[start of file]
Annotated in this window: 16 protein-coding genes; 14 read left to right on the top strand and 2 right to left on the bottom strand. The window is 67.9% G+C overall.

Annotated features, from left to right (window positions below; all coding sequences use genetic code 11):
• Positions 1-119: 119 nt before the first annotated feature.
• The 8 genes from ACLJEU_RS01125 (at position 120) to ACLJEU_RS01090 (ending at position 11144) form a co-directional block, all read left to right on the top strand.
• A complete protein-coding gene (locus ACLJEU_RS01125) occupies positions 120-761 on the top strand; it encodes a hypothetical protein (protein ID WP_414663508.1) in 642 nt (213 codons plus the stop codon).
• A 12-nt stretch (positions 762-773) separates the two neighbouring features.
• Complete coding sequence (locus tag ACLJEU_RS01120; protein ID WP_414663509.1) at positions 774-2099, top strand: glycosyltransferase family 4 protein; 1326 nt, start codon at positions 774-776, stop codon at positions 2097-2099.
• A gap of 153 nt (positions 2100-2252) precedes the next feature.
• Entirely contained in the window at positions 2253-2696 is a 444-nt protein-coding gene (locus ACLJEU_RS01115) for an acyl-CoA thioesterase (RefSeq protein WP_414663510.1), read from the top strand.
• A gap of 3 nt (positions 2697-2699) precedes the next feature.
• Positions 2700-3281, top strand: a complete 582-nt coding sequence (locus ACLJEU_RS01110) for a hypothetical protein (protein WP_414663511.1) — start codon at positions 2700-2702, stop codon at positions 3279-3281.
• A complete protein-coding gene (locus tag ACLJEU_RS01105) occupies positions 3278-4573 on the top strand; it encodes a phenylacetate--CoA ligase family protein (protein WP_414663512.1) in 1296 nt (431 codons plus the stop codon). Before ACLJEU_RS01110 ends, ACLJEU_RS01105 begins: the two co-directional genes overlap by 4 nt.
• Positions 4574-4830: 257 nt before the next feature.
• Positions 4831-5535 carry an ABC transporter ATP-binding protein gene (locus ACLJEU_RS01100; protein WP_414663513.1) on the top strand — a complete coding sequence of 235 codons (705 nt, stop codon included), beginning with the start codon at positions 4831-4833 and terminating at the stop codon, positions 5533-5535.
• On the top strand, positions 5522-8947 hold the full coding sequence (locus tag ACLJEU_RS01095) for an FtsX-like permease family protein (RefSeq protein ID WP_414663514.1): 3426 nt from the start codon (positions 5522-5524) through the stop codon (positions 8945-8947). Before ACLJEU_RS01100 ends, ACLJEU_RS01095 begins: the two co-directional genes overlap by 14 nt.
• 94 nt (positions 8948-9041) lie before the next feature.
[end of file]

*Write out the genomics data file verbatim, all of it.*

Annotated in this window: 16 protein-coding genes; 14 read left to right on the top strand and 2 right to left on the bottom strand. The window is 67.9% G+C overall.

Annotated features, from left to right (window positions below; all coding sequences use genetic code 11):
• Positions 1-119: 119 nt before the first annotated feature.
• The 8 genes from ACLJEU_RS01125 (at position 120) to ACLJEU_RS01090 (ending at position 11144) form a co-directional block, all read left to right on the top strand.
• A complete protein-coding gene (locus ACLJEU_RS01125) occupies positions 120-761 on the top strand; it encodes a hypothetical protein (protein ID WP_414663508.1) in 642 nt (213 codons plus the stop codon).
• A 12-nt stretch (positions 762-773) separates the two neighbouring features.
• Complete coding sequence (locus tag ACLJEU_RS01120; protein ID WP_414663509.1) at positions 774-2099, top strand: glycosyltransferase family 4 protein; 1326 nt, start codon at positions 774-776, stop codon at positions 2097-2099.
• A gap of 153 nt (positions 2100-2252) precedes the next feature.
• Entirely contained in the window at positions 2253-2696 is a 444-nt protein-coding gene (locus ACLJEU_RS01115) for an acyl-CoA thioesterase (RefSeq protein WP_414663510.1), read from the top strand.
• A gap of 3 nt (positions 2697-2699) precedes the next feature.
• Positions 2700-3281, top strand: a complete 582-nt coding sequence (locus ACLJEU_RS01110) for a hypothetical protein (protein WP_414663511.1) — start codon at positions 2700-2702, stop codon at positions 3279-3281.
• A complete protein-coding gene (locus tag ACLJEU_RS01105) occupies positions 3278-4573 on the top strand; it encodes a phenylacetate--CoA ligase family protein (protein WP_414663512.1) in 1296 nt (431 codons plus the stop codon). Before ACLJEU_RS01110 ends, ACLJEU_RS01105 begins: the two co-directional genes overlap by 4 nt.
• Positions 4574-4830: 257 nt before the next feature.
• Positions 4831-5535 carry an ABC transporter ATP-binding protein gene (locus ACLJEU_RS01100; protein WP_414663513.1) on the top strand — a complete coding sequence of 235 codons (705 nt, stop codon included), beginning with the start codon at positions 4831-4833 and terminating at the stop codon, positions 5533-5535.
• On the top strand, positions 5522-8947 hold the full coding sequence (locus tag ACLJEU_RS01095) for an FtsX-like permease family protein (RefSeq protein ID WP_414663514.1): 3426 nt from the start codon (positions 5522-5524) through the stop codon (positions 8945-8947). Before ACLJEU_RS01100 ends, ACLJEU_RS01095 begins: the two co-directional genes overlap by 14 nt.
• 94 nt (positions 8948-9041) lie before the next feature.